Django Unhinged

Okay. I watched the movie that got the Oscar for best screenplay.

Good God Almighty. Even the Breitbart reviewer liked it. Of course, Breitbart reviewers are stone illiterates, but how damn dumb do you have to be not to see that this movie is one of the worst of all time?

Let me count the ways. I’m not being figurative. I’m going to drive this piece of crap into the ground, no matter how much you Tarantino fans squeal.

I’m reminded of two movies nobody’s mentioned in regard to this one. Both were highly publicized products of Hollywood at its worst, famous more for their uncontrolled self-indulgence than any intrinsic merit. The original “Casino Royale” and a thing called “What’s New Pussycat?” Ever seen them? I doubt it. Both had incoherent scripts, tons of celebrity cameos, and an insider atmosphere that made it clear participating in the production was far more important than what was realized on screen. Oddly enough, Woody Allen was involved in both these monstrosities. At the time, the Hollywood press was enchanted. Today, nobody would regard either as remotely watchable. The only possible viewer response is “Huh? What were they thinking?”

Welcome to Django Unchained. Quentin Tarantino is a redneck version of Woody Allen, a fanatical movie fan who can’t stop himself from copying, repeating, spoofing, and one-upping the movies he fell in love with during his horrible solitary youth. Both are curdled milk. Woody Allen has a thing for little girls. Tarantino has a thing for arterial spray, pretentious dialogue that Stephen King would consider wordy, a converted redneck delusion that he understands racial matters, and an image of himself as a post-modern film auteur. Oh. Yeah. That last one he shares with Woody.

He should have called Woody before he did Django. Woody might have told him, based on his CR and WNP experiences, that you can’t make six or seven movies at once, even if your script is longer than the lifespan of a manatee. You can’t do The Good, The Bad & The Ugly, Uncle Tom’s Cabin, the Count of Monte Cristo, American Gangster, Hannibal, Scarface, Sense & Sensibility, and Blazing Saddles in a single sitting and hope to get away with it.

You can’t count on the auditory drumming of the word nigger said every three seconds to have the necessary dramatic impact if the acting and direction is so over the top that it demands comparison to a silent movie from the 1920s. You keep waiting for the piano music and the caption screens imprinting “nigger” on your brain in legible form. That is the whole point, isn’t it? Along with all that eye-rolling and mustache-twirling villainy?

The amazing thing is how many celebrity actors past and present chose to participate. Not for the money, obviously, given the proliferation of cameo roles. They just wanted to be part of this Hollywood happening. Don Stroud. Lee Horsley. Don Johnson. Michael Parks. Walton Goggins. Tarantino, of course. Leo di Caprio as Simon Legree. and Samuel Jackson doing his best Clarence Thomas impression. Fools.

Because Hollywood blinders aside, it’s a truly terrible movie. The pacing is glacial, the climaxes are ALL anticlimactic, the action scenes are choppy and slurpy with blood rather than compelling, and the characterization throughout is cartoonish where it isn’t just opaque. Django is willing to watch a fellow black man torn apart by dogs to get to his wife but he feels entitled to torture the slave who has done the same thing to preserve his own life.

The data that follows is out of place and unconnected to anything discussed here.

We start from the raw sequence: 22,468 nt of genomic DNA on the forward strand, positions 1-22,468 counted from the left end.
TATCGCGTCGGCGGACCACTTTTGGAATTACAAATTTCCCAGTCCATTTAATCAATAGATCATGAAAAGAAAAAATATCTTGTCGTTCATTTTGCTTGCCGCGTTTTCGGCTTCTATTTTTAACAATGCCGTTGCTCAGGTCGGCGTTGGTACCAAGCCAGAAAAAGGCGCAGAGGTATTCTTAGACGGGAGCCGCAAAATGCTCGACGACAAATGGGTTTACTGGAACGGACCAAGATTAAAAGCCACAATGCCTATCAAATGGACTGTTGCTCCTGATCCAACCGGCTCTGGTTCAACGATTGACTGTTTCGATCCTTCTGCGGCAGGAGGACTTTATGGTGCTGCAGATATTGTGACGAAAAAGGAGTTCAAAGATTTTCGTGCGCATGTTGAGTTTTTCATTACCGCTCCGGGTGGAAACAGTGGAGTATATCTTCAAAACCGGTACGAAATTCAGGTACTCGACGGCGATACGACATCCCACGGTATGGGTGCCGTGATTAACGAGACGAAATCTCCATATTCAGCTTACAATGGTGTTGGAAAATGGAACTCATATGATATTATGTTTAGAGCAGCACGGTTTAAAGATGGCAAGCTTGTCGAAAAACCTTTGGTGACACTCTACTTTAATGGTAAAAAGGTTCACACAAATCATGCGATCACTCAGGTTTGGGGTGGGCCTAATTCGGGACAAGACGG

Like everything Tarantino does, it’s a moral mess. It’s not entertaining. It pisses away its conscription of Ennio Morricone and all its other anachronistic music. At the end, where it should seek a romantic resolution, it actually farts around with a spoof of NASCAR donuts on horseback, as if to sneer at us for wasting three hours caring about a love quest that was never believable in the first place.

Oscar? Anybody who found this piece of crap in any way laudable should be horsewhipped. The good news? There’s a horsewhip in the movie. Take off your shirt and bend over.

PS. Yeah. Why Raebert was grumpy. He had cause.

5 thoughts on “Django Unhinged

  1. Very entertaining review. I’ll probably still end up seeing the movie sooner or later. I was a little surprised by the glacial pacing bit, though. That’s one thing I’ve never associated with Tarantino’s movies—though I’ve missed the last few.

    • You HAVE missed a few. Inglourious Bastards was unrecognizable from its reviews. Kept waiting to be shocked. Nothing happened at all.

      • I know *some* out there disagree, but I thought Inglorious Basterds was so bad, I have no desire to watch another Tarantino movie. They lost me after the 30-minute dialogue scene in the cafe with the 2-second shootout that left 90% of the cast dead. Couldn’t finish it.

        As for Django, the people in my office who rave about artsy fartsy movies & TV looooved it. So I figured it would suck. Thanks for the review.

        • Yeah. Two second shoot out. And who cares? Exactly like nothing has happened. How bad do you have to be to accomplish that oxymoron?

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